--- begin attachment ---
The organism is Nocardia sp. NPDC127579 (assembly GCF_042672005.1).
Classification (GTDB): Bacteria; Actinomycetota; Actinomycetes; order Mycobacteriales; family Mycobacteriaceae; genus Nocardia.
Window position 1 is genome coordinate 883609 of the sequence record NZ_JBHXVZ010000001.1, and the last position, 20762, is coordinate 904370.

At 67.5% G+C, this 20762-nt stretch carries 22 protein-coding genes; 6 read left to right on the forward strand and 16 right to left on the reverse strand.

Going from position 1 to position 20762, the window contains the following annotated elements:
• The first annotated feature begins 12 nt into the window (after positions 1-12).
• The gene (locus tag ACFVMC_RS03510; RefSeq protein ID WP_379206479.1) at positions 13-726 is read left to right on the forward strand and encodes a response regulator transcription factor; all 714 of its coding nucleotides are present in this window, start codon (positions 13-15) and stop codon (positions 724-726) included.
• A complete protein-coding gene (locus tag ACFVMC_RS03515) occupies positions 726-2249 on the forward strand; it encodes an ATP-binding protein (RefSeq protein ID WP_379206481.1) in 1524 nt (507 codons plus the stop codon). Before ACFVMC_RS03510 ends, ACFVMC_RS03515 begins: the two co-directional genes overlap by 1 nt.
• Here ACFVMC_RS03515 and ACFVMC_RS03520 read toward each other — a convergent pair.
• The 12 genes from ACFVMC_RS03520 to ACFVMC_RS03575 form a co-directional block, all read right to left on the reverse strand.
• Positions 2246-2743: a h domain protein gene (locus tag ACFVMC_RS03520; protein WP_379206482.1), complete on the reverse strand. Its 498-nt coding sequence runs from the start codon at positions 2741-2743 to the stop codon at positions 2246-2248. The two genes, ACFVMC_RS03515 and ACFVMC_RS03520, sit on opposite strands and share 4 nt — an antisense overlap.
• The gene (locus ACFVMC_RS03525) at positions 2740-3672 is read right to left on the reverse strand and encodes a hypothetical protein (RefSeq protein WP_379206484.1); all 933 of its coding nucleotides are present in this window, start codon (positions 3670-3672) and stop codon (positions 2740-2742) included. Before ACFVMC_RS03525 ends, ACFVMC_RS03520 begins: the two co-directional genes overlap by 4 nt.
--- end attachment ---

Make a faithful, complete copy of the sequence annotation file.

The organism is Nocardia sp. NPDC127579 (assembly GCF_042672005.1).
Classification (GTDB): Bacteria; Actinomycetota; Actinomycetes; order Mycobacteriales; family Mycobacteriaceae; genus Nocardia.
Window position 1 is genome coordinate 883609 of the sequence record NZ_JBHXVZ010000001.1, and the last position, 20762, is coordinate 904370.

At 67.5% G+C, this 20762-nt stretch carries 22 protein-coding genes; 6 read left to right on the forward strand and 16 right to left on the reverse strand.

Going from position 1 to position 20762, the window contains the following annotated elements:
• The first annotated feature begins 12 nt into the window (after positions 1-12).
• The gene (locus tag ACFVMC_RS03510; RefSeq protein ID WP_379206479.1) at positions 13-726 is read left to right on the forward strand and encodes a response regulator transcription factor; all 714 of its coding nucleotides are present in this window, start codon (positions 13-15) and stop codon (positions 724-726) included.
• A complete protein-coding gene (locus tag ACFVMC_RS03515) occupies positions 726-2249 on the forward strand; it encodes an ATP-binding protein (RefSeq protein ID WP_379206481.1) in 1524 nt (507 codons plus the stop codon). Before ACFVMC_RS03510 ends, ACFVMC_RS03515 begins: the two co-directional genes overlap by 1 nt.
• Here ACFVMC_RS03515 and ACFVMC_RS03520 read toward each other — a convergent pair.
• The 12 genes from ACFVMC_RS03520 to ACFVMC_RS03575 form a co-directional block, all read right to left on the reverse strand.
• Positions 2246-2743: a h domain protein gene (locus tag ACFVMC_RS03520; protein WP_379206482.1), complete on the reverse strand. Its 498-nt coding sequence runs from the start codon at positions 2741-2743 to the stop codon at positions 2246-2248. The two genes, ACFVMC_RS03515 and ACFVMC_RS03520, sit on opposite strands and share 4 nt — an antisense overlap.
• The gene (locus ACFVMC_RS03525) at positions 2740-3672 is read right to left on the reverse strand and encodes a hypothetical protein (RefSeq protein WP_379206484.1); all 933 of its coding nucleotides are present in this window, start codon (positions 3670-3672) and stop codon (positions 2740-2742) included. Before ACFVMC_RS03525 ends, ACFVMC_RS03520 begins: the two co-directional genes overlap by 4 nt.